Chinese high-flying drone giant DJI in the crosshairs of the United States

Chinese drone maker DJI is by far the most high-profile company targeted in a new round of US economic sanctions against companies over China’s treatment of its Uyghur Muslim minority.

Below are key facts about Shenzhen DJI Sciences and Technologies Ltd which is better known around the world to drone users simply as DJI.

The company’s history traces the birth of DJI in the college dormitory of Wang Tao, also known as Frank Wang, then a student at Hong Kong University of Science and Technology in the early 2000s.

Wang, a native of eastern China who rarely speaks to the media, is now around 40 years old.

Read also | US hits China with new trade restrictions, sanctions on Uyghur rights

He is said to have manufactured his first prototype components in his dormitory before founding DJI in 2006 in Shenzhen, the southern Chinese city near Hong Kong often cited as “China’s Silicon Valley” due to the prevalence of high-tech companies. .

DJI grew rapidly from 2010 and became the world’s largest manufacturer of consumer drones by 2015, also capturing a large global share of high-end unmanned aerial vehicles (UAVs).

Its drones have been praised around the world for their rapid innovations that have contributed to the global explosion in the use of drones for everything from aerial photography and filmmaking to dusting crops, search and rescue operations and public safety applications.

DJI is now the undisputed king of drones in the world, with around 70-80% of the global market in 2020, according to various industry trackers, and estimated annual revenues of around $ 3 billion.

Forbes magazine estimated Wang’s net worth last year at $ 4.8 billion, while Hurun, the corporate wealth ranking company, said the company was worth $ 15 billion in 2020.

DJI’s success seemed destined to anger the United States, which is increasingly concerned about potential security threats posed by Chinese tech companies.

Millions of American hobbyists use DJI drones, as do various US government agencies for tasks ranging from monitoring electrical installations to counting wildlife and military use.

This has raised the specter of a Chinese company capturing oceans of potentially sensitive US images and data.

These concerns intensified after Beijing passed a law in 2017 that requires Chinese companies to report information they compile to state security organs, including data collected abroad.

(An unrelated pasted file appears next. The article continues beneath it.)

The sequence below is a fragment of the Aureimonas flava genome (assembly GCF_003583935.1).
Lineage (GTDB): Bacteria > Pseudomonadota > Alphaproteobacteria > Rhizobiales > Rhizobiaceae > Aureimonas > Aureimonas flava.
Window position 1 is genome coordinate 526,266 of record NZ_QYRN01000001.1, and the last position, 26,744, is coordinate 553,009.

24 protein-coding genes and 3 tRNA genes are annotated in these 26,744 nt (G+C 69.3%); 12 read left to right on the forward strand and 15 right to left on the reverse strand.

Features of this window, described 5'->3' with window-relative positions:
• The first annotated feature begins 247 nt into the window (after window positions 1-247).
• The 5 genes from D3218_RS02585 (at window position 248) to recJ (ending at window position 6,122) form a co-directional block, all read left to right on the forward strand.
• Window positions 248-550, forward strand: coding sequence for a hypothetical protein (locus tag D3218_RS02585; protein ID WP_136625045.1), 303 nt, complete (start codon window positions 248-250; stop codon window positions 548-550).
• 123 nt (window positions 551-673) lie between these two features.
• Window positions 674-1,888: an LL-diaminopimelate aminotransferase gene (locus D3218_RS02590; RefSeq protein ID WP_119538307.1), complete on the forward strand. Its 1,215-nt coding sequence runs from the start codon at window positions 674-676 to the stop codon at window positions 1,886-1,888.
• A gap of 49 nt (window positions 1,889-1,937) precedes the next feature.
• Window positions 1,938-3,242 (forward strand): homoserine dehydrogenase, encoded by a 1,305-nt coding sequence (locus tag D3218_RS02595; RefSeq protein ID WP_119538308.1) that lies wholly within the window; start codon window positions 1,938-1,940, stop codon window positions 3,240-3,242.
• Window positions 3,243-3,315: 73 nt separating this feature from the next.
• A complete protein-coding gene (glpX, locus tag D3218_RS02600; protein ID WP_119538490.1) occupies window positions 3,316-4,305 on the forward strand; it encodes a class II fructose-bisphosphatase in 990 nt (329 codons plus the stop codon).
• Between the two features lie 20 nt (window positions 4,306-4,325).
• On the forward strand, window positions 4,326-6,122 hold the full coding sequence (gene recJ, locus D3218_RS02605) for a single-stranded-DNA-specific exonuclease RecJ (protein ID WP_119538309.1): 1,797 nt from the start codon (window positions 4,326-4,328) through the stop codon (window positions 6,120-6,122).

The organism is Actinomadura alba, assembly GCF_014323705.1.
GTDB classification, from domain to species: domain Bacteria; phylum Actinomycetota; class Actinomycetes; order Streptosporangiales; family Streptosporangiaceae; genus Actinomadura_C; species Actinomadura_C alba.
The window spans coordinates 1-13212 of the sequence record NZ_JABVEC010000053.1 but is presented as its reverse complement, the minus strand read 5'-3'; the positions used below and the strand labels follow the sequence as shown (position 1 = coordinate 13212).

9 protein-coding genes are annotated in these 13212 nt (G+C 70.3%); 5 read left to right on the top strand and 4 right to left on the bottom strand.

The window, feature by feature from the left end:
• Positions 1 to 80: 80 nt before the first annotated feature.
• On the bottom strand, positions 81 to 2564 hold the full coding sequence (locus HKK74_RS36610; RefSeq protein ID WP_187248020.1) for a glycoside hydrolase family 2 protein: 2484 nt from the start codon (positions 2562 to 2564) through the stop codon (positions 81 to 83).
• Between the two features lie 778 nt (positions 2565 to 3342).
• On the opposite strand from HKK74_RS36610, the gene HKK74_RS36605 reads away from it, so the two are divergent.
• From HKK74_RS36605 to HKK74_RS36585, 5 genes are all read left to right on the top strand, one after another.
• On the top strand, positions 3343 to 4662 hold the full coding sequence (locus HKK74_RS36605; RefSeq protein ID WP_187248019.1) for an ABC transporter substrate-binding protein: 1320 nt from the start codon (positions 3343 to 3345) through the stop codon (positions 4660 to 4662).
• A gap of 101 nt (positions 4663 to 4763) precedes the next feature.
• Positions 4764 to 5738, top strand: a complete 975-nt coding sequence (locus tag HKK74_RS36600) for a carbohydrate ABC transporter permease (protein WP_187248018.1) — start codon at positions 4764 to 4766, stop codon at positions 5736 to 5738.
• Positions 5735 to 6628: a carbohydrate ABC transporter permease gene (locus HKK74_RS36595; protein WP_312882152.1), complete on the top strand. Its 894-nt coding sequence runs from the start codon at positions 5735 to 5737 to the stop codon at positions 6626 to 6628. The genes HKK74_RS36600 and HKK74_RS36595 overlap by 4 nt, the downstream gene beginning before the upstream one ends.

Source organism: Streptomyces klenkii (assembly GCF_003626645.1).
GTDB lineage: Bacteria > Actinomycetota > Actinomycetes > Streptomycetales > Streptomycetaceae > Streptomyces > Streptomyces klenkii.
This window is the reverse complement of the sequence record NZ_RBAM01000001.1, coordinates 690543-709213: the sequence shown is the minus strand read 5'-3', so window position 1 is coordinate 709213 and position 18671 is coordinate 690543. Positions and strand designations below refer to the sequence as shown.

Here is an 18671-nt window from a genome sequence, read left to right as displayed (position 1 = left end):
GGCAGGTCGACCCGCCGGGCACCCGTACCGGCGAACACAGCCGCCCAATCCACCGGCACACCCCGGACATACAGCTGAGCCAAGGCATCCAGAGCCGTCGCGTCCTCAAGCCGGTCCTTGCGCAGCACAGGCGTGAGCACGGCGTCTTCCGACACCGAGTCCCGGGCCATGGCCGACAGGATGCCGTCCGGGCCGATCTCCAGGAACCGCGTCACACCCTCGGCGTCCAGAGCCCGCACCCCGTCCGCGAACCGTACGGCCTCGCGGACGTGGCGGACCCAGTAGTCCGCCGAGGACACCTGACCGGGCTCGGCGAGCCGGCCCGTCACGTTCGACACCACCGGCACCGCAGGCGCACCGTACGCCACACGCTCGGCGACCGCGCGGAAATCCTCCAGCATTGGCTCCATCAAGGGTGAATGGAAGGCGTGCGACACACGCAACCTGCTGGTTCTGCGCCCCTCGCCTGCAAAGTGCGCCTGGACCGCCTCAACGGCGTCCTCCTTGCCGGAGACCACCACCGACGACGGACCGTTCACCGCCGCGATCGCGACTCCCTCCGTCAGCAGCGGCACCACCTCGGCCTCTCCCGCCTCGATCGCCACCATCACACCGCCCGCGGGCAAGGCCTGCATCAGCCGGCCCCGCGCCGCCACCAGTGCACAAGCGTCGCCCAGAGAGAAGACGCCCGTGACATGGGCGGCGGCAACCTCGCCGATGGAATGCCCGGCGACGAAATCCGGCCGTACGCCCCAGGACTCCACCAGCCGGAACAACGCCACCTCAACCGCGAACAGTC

A number of independent tech research companies have analyzed DJI’s software in recent years, several of which claim to have found suspected security vulnerabilities.

DJI has repeatedly denied any malicious intent and responded with various updates and fixes.

Pressure on DJI increased after the 2016 election of former US President Donald Trump, which intensified business and technology competition with China, and as international concern mounted over the alleged Uighur crackdown by Beijing.

The Pentagon banned the military use of DJI drones in 2017, with other agencies taking similar action, and the Department of Homeland Security formally warned of a security risk from Chinese drones two years later.

In December 2020, the Trump administration restricted US technology exports to dozens of Chinese companies, including DJI, because of their alleged ties to the Chinese military and security apparatus.

DJI was among the companies that the United States accused of allowing “large-scale human rights violations in China” through the collection of data and the export of technology to “regimes. repressive ”.

DJI responded at the time by saying that it had “done nothing to justify” such accusations.

Thursday’s U.S. announcement criminalizes investments and contacts with DJI and other sanctioned companies, and the case of Chinese telecommunications giant Huawei shows that such measures are having a real impact.

Alleging close ties between Huawei and the Chinese government, Washington has identified the world’s largest supplier of telecommunications network equipment as a potential Chinese espionage threat.

Under Trump, Huawei did not have the right to acquire crucial American technology like microchips and was no longer allowed to use Google’s Android operating system in its smartphones.

U.S. allies have also been forced to ban or tear Huawei equipment from their telecommunications systems.

As a result, Huawei’s smartphone sales and overall revenue fell, forcing it to quickly turn to new lines of business, including software, business computing, and smart vehicle technology.

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